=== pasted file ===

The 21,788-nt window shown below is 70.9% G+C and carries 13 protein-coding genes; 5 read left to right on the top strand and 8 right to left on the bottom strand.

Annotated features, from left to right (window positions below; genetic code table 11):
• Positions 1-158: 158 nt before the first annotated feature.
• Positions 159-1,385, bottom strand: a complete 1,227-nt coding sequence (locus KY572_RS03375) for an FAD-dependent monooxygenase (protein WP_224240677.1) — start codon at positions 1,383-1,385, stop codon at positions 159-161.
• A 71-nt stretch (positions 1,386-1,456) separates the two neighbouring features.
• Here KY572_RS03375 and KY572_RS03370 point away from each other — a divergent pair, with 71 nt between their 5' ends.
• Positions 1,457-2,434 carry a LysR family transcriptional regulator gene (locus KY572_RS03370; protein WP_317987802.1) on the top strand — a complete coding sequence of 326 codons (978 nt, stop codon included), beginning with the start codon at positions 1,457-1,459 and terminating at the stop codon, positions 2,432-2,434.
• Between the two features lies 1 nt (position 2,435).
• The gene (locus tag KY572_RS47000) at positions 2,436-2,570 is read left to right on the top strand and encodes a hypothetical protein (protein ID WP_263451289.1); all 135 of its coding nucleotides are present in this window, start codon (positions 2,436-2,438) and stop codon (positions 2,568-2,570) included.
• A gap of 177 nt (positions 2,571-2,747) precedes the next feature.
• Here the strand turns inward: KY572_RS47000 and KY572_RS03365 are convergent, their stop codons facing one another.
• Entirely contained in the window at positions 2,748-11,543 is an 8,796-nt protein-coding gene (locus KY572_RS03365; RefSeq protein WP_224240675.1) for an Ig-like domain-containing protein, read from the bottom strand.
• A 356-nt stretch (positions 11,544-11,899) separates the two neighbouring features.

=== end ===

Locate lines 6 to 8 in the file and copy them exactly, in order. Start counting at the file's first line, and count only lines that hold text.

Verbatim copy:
• Here KY572_RS03375 and KY572_RS03370 point away from each other — a divergent pair, with 71 nt between their 5' ends.
• Positions 1,457-2,434 carry a LysR family transcriptional regulator gene (locus KY572_RS03370; protein WP_317987802.1) on the top strand — a complete coding sequence of 326 codons (978 nt, stop codon included), beginning with the start codon at positions 1,457-1,459 and terminating at the stop codon, positions 2,432-2,434.
• Between the two features lies 1 nt (position 2,435).